Hazel from Noodlesoft. Doc says this pairs up with Alfred as his "domestic help" and notes that "it does a really good job of keeping icons on desktop organized," plus it can move files around based on a variety of file attributes that you set.
MailMate from Feron. An IMAP email client with an impressive array of features. "It does everything I need it to," says Brett, who describes it as "the TextMate of email."
Marked 2.2 from Brett Terpstra. We couldn't let the show go by without a hat tip to Brett's own Markdown preview tool, very much improved in the 2.x version.
MindNode Pro from Ideas On Canvas Ltd. Both Mike and Brett called out this Mac and iOS mindmapping tool for its speed, easy interface and good-looking output.
Mouseposé 3.2.4 from Boinx Software Ltd. Updated in December, it's a useful mouse pointer highlighting tool for demos and presentations. "A lot of my colleagues use tools like OmniDazzle or Zoomit for remote presentations," says Mike, "and whenever I pull out Mouseposé everyone on the call goes 'oooh, ahhh.'"
OmniPresence from The Omni Group. For users of OmniGroup's apps. It's a free service and menu bar item that offers file syncing between devices. "It makes all of the changes between your files appear everywhere," says Jeff, but without the limitations and aggravations of iCloud.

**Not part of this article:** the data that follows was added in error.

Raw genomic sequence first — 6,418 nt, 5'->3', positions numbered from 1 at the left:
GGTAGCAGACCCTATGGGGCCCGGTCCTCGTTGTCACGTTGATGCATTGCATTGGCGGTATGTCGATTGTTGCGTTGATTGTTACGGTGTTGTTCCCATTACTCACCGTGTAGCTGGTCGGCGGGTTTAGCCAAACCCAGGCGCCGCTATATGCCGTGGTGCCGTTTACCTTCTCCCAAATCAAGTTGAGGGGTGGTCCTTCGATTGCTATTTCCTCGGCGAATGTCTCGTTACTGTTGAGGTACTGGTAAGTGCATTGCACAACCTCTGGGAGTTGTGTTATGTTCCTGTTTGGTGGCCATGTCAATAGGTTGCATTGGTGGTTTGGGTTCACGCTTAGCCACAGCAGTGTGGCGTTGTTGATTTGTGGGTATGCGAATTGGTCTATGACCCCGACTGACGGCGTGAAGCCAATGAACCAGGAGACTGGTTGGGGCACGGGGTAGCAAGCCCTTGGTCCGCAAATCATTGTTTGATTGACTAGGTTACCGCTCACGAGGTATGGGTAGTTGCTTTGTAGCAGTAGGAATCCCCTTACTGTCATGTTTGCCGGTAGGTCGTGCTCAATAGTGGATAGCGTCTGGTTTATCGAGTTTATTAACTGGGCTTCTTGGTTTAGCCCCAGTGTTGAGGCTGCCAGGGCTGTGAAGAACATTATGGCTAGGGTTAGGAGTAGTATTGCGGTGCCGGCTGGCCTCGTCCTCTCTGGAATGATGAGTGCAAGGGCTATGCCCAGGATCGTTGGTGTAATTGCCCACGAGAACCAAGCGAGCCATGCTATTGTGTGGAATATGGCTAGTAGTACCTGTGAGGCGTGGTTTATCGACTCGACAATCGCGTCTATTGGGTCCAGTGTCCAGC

PollEv Presenter app from Poll Everywhere. SMS-based polling service that works with PowerPoint or Keynote to show live polls in real time. Mike calls it one of his go-to tools.
Popclip from Pilotmoon Software. (Offered by Doc Rock and Brett Terpstra.) A $2 app that shows up when you select text with your mouse or trackpad -- simulating the iOS text selection experience..
ReadKit from Webin. RSS reader; Brett says it's "simplistic and powerful, and it supports every RSS system you can think of, and makes my life easy."
RocketDocs. This single-session browser tool is specific to the Google Drive/Google Apps productivity tools. Mike says it's often easier than setting up Chrome for Docs use, and keeps your editing sessions away from general browsing.
Shush from Mizage. A cough button for your Mac, so that you can mute yucky noises when recording audio. Works in FaceTime, iChat, Skype, Podcast Capture and more. Both Mike and Brett enthusiastically recommend it -- Mike even used it during the show, and blocked every snuffle and cough!
We welcome your suggestions for the best Mac apps of 2013 -- let us know in the comments or on Facebook.